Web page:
The Approach of New Auditing Standards for Employee Benefit Plans

Employee benefit plan audits subject to ERISA are in for some changes ahead. In July 2019, the American Institute of Certified Public Accountants’ (AICPA) Accounting Standards Board (ASB) issued a final standard for SAS 136: Forming an Opinion and Reporting on Financial Statements of Employee Benefit Plans Subject to ERISA and SAS 137: The Auditor’s Responsibilities Relating to Other Information Included in Annual Reports

These changes have been in the works for years. The AICPA has performed audit quality studies to reveal areas of deficiency in transparency and reporting on financial statements subject to ERISA. While the auditors of your plan have historically performed audits according to the current standards, those standards are leaving room for error. The new standards have been set in motion to remove deficiencies that are ultimately affecting plan sponsors. These changes will affect and benefit plan auditors and plan sponsors alike. So don’t let the names of SAS 136 and 137 fool you… it isn’t only the auditor’s report and responsibilities that are changing. In order for your auditor to perform your plan audit in compliance with the new standards, current plan documents, amendments, transactions, terms, and recordkeeping have to meet new standards required of plan sponsors and management. 

SAS 136: Forming an Opinion and Reporting on Financial Statements of Employee Benefit Plans Subject to ERISA 

All phases of the employee benefit audit plan are facing changes, beginning with engagement acceptance. According to the AICPA, “this will typically result in acknowledgment in the engagement letter of management’s responsibilities for maintaining a current plan instrument, administering the plan, and providing the auditor with a substantially complete draft Form 5500 prior to the dating of the auditor’s report.” The auditor then applies the new standards for risk assessment and response after careful review of the most current plan instrument for the audit period. There are new requirements on the auditor’s communication with those charged with governance and for communicating their reportable findings in writing to management and those charged with governance, as well as changes to the supplementary information in relation to the financial statements as a whole. The key to compliance for plan management and sponsors is to be ready with all required information when it’s time for your 2020 audit.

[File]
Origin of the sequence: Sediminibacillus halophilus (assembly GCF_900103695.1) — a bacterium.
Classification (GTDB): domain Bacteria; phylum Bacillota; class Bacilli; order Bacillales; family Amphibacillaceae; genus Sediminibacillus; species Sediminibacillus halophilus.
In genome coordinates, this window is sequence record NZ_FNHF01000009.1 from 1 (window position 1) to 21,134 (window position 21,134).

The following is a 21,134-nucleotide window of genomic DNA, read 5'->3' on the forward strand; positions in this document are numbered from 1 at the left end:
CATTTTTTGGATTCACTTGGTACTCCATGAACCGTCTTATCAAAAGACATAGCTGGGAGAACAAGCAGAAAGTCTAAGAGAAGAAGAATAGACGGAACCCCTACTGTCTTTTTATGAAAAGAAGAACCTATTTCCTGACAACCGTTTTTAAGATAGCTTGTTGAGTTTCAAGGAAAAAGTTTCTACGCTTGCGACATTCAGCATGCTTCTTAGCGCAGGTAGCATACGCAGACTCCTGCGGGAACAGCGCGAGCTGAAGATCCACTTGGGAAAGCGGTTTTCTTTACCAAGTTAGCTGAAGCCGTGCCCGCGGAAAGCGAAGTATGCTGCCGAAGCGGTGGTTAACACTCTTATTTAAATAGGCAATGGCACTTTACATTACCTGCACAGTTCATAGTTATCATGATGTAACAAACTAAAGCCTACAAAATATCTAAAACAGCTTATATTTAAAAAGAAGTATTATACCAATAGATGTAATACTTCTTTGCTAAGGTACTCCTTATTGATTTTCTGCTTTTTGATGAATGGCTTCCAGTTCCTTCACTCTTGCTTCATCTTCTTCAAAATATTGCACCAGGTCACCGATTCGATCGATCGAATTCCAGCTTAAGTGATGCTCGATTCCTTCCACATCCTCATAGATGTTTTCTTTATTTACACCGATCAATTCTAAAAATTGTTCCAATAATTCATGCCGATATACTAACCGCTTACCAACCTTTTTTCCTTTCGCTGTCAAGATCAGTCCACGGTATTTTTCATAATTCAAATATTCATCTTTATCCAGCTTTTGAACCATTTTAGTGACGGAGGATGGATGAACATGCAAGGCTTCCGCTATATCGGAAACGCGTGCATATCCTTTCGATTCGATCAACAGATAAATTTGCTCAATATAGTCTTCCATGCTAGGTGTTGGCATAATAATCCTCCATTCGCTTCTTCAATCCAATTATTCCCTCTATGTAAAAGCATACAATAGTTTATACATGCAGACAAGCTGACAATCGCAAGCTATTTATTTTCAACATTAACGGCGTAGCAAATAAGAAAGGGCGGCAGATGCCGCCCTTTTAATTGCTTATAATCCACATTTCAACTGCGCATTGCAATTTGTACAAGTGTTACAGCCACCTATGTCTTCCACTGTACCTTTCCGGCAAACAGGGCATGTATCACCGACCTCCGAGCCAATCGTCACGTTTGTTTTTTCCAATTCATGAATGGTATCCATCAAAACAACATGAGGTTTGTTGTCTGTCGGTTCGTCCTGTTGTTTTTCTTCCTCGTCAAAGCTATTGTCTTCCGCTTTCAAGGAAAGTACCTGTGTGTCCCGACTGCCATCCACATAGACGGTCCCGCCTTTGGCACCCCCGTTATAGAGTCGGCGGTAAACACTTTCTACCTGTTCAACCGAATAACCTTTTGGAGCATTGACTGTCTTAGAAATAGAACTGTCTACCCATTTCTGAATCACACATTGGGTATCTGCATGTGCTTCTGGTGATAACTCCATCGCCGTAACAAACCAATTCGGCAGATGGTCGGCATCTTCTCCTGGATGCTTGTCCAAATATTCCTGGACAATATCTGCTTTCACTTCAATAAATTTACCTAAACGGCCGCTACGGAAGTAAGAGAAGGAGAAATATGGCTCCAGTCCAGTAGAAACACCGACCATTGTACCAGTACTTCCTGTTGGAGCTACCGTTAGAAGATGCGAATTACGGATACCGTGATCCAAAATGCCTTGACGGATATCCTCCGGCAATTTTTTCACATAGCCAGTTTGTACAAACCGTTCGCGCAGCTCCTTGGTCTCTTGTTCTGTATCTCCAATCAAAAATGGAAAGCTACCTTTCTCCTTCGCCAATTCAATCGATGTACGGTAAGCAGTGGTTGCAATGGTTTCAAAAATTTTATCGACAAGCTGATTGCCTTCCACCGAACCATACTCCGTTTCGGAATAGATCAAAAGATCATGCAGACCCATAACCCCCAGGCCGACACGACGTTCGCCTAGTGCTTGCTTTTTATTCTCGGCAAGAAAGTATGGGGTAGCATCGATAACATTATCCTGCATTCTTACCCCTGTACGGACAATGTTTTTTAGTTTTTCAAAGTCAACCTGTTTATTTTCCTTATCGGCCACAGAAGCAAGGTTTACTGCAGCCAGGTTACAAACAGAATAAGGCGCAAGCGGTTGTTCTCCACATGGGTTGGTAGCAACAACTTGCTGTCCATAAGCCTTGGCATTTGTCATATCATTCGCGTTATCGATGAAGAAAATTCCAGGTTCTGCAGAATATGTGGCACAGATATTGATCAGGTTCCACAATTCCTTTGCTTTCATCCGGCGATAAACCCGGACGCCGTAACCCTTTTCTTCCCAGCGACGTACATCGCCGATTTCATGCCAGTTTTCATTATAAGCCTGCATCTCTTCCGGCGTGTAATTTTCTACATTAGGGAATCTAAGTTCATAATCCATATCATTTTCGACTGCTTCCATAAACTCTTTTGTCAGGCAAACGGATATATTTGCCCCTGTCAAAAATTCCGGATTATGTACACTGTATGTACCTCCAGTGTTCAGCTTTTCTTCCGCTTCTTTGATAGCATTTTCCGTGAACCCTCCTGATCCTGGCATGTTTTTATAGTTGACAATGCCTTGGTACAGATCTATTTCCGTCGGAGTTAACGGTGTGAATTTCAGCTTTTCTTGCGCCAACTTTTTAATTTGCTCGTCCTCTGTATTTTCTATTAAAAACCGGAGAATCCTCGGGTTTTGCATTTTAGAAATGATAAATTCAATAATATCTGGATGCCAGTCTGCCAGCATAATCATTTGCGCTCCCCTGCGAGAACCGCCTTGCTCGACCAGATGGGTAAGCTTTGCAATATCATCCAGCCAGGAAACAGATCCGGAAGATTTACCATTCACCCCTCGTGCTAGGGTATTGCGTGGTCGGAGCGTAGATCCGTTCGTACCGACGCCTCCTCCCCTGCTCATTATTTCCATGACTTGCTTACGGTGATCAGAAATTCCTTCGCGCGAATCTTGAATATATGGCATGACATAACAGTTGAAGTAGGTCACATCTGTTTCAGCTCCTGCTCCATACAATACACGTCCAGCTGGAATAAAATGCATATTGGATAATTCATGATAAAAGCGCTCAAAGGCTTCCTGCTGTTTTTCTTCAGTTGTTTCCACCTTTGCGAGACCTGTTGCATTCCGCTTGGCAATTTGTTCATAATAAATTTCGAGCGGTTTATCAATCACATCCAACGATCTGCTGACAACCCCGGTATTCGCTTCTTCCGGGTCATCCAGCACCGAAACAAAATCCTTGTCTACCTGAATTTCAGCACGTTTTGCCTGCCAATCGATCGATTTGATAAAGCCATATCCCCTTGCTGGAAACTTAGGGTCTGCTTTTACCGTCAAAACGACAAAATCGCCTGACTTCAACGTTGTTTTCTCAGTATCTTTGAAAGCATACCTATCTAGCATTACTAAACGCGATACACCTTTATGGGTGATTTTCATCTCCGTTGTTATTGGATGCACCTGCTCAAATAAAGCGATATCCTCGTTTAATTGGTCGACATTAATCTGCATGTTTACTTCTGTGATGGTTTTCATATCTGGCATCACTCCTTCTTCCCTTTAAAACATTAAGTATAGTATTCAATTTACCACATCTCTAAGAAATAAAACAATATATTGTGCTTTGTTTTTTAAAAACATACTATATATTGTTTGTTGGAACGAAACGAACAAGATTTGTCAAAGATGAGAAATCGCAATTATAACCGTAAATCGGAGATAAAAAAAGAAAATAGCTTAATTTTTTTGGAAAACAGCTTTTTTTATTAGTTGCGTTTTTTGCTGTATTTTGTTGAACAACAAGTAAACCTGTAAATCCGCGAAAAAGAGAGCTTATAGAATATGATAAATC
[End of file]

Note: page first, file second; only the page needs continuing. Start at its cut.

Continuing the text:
SAS 137: The Auditor’s Responsibilities Relating to Other Information Included in Annual Reports

SAS 137 aims to enhance transparency relating to the auditor’s responsibilities for other information and documents within the scope of the audit, reducing the diversity across the auditing practice. As with SAS 136, obtaining the additional documentation requires new standards for communicating with those charged with governance, as well as for the written reports on the same. The auditor uses this additional information, both financial and nonfinancial information, to assess the risk of material misstatements and inconsistencies. It is the responsibility of management and plan sponsors to keep accurate and necessary documentation to support accuracy in financial statements and annual reporting.

Both EBP SAS changes are effective for plan periods ending on or after December 15, 2020. There is no early adoption, so the changes won’t affect engagements until 2021, when the audit of your 2020 financial statements takes place. However, early preparation is still key to successful compliance for your future financial statements. A firm plan should be in place now to allow for a smooth transition.

Working with an advisory firm that has extensive experience with employee benefit plan audits is particularly important today, as the federal government is increasingly imposing sanctions on plan sponsors whose plans do not meet compliance requirements. Contact us today to assess what the new auditing standards mean for your plan, or to address any of your Employee Benefit Plan accounting needs.